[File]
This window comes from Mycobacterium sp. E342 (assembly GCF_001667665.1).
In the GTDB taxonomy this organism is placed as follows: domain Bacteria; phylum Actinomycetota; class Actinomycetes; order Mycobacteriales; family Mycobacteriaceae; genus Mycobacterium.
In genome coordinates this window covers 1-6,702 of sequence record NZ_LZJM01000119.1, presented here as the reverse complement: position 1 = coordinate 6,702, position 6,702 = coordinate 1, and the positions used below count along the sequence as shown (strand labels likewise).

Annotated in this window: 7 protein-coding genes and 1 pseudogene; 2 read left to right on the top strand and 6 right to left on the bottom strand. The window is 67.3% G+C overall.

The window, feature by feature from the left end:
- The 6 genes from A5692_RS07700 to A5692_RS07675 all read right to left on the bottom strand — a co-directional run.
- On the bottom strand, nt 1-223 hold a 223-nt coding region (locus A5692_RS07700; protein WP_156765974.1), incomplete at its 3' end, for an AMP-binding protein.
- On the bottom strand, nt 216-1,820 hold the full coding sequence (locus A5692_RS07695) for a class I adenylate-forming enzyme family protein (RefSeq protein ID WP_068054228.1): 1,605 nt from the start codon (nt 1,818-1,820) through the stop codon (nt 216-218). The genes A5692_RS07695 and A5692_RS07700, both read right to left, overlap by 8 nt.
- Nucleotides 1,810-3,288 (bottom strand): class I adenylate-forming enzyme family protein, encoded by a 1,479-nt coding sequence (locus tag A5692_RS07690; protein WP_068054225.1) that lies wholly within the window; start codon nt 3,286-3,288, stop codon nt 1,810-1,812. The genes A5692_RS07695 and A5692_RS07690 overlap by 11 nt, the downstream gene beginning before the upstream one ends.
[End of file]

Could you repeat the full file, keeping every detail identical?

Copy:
This window comes from Mycobacterium sp. E342 (assembly GCF_001667665.1).
In the GTDB taxonomy this organism is placed as follows: domain Bacteria; phylum Actinomycetota; class Actinomycetes; order Mycobacteriales; family Mycobacteriaceae; genus Mycobacterium.
In genome coordinates this window covers 1-6,702 of sequence record NZ_LZJM01000119.1, presented here as the reverse complement: position 1 = coordinate 6,702, position 6,702 = coordinate 1, and the positions used below count along the sequence as shown (strand labels likewise).

Annotated in this window: 7 protein-coding genes and 1 pseudogene; 2 read left to right on the top strand and 6 right to left on the bottom strand. The window is 67.3% G+C overall.

The window, feature by feature from the left end:
- The 6 genes from A5692_RS07700 to A5692_RS07675 all read right to left on the bottom strand — a co-directional run.
- On the bottom strand, nt 1-223 hold a 223-nt coding region (locus A5692_RS07700; protein WP_156765974.1), incomplete at its 3' end, for an AMP-binding protein.
- On the bottom strand, nt 216-1,820 hold the full coding sequence (locus A5692_RS07695) for a class I adenylate-forming enzyme family protein (RefSeq protein ID WP_068054228.1): 1,605 nt from the start codon (nt 1,818-1,820) through the stop codon (nt 216-218). The genes A5692_RS07695 and A5692_RS07700, both read right to left, overlap by 8 nt.
- Nucleotides 1,810-3,288 (bottom strand): class I adenylate-forming enzyme family protein, encoded by a 1,479-nt coding sequence (locus tag A5692_RS07690; protein WP_068054225.1) that lies wholly within the window; start codon nt 3,286-3,288, stop codon nt 1,810-1,812. The genes A5692_RS07695 and A5692_RS07690 overlap by 11 nt, the downstream gene beginning before the upstream one ends.